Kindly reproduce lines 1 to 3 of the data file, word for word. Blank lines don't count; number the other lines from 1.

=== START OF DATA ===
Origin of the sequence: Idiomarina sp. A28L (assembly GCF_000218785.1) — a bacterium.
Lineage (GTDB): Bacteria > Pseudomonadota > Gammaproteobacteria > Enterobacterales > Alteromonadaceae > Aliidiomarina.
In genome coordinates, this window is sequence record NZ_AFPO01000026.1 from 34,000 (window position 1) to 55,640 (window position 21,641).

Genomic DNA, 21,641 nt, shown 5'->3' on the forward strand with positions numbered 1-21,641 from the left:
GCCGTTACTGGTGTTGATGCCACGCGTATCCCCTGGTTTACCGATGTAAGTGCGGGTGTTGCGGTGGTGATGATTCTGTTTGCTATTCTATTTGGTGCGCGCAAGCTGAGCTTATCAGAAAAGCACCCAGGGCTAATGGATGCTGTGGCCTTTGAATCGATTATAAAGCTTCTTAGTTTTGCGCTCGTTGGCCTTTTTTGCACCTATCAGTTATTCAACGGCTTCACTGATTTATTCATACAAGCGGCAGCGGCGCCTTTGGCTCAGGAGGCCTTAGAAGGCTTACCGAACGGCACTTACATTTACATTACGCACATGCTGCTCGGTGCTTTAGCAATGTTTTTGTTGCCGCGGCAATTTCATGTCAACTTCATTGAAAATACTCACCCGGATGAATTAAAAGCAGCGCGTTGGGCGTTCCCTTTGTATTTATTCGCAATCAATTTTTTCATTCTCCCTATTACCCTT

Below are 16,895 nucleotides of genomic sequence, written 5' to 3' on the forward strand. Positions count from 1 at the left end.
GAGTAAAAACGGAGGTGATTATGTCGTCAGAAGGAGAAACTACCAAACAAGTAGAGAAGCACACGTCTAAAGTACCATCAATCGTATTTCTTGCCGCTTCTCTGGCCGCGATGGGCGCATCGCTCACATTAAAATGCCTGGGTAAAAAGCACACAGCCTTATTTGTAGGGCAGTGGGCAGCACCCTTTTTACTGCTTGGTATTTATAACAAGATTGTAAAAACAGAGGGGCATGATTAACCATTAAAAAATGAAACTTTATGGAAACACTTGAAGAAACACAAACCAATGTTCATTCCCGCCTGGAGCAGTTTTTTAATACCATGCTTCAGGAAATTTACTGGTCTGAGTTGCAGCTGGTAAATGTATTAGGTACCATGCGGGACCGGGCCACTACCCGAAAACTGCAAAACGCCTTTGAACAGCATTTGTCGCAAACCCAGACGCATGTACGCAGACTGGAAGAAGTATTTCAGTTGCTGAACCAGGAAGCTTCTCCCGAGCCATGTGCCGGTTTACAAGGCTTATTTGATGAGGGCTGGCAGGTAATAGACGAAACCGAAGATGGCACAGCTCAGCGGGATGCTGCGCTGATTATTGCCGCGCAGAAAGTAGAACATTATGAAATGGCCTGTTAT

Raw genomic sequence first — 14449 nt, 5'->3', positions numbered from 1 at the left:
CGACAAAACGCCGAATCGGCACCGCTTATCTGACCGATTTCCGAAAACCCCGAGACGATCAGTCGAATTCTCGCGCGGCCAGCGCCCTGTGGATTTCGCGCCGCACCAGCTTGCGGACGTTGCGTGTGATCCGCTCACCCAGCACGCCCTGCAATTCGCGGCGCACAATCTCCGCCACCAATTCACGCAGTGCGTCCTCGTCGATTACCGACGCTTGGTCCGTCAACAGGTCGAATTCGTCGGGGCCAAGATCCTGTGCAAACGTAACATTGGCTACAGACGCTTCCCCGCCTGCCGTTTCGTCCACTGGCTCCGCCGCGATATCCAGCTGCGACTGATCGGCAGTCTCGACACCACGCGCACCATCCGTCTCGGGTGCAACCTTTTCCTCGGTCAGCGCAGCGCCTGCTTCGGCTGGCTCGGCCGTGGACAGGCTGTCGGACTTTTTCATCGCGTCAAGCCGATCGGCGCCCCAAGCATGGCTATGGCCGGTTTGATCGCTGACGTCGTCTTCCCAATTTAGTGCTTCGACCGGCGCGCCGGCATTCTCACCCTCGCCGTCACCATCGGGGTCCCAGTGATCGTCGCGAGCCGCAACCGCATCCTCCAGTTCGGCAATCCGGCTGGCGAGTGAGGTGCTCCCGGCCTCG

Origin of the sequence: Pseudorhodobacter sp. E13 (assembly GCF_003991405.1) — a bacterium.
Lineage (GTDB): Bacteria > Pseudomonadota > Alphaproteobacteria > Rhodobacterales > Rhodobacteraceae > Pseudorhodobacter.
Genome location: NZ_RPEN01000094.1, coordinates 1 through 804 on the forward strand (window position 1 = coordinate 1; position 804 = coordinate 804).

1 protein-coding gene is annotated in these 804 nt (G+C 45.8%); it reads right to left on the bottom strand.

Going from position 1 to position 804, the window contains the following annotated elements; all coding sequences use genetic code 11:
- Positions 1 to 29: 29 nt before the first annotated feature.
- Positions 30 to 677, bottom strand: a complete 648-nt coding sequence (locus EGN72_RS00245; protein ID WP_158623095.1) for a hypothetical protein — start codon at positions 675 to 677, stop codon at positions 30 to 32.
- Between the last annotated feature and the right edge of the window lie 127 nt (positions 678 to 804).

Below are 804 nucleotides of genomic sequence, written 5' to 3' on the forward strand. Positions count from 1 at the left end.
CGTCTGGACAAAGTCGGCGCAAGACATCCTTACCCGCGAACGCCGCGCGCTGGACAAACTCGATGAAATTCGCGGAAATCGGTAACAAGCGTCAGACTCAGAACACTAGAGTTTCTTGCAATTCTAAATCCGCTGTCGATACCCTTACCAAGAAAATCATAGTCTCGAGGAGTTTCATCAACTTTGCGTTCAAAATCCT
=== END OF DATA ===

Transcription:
Origin of the sequence: Idiomarina sp. A28L (assembly GCF_000218785.1) — a bacterium.
Lineage (GTDB): Bacteria > Pseudomonadota > Gammaproteobacteria > Enterobacterales > Alteromonadaceae > Aliidiomarina.
In genome coordinates, this window is sequence record NZ_AFPO01000026.1 from 34,000 (window position 1) to 55,640 (window position 21,641).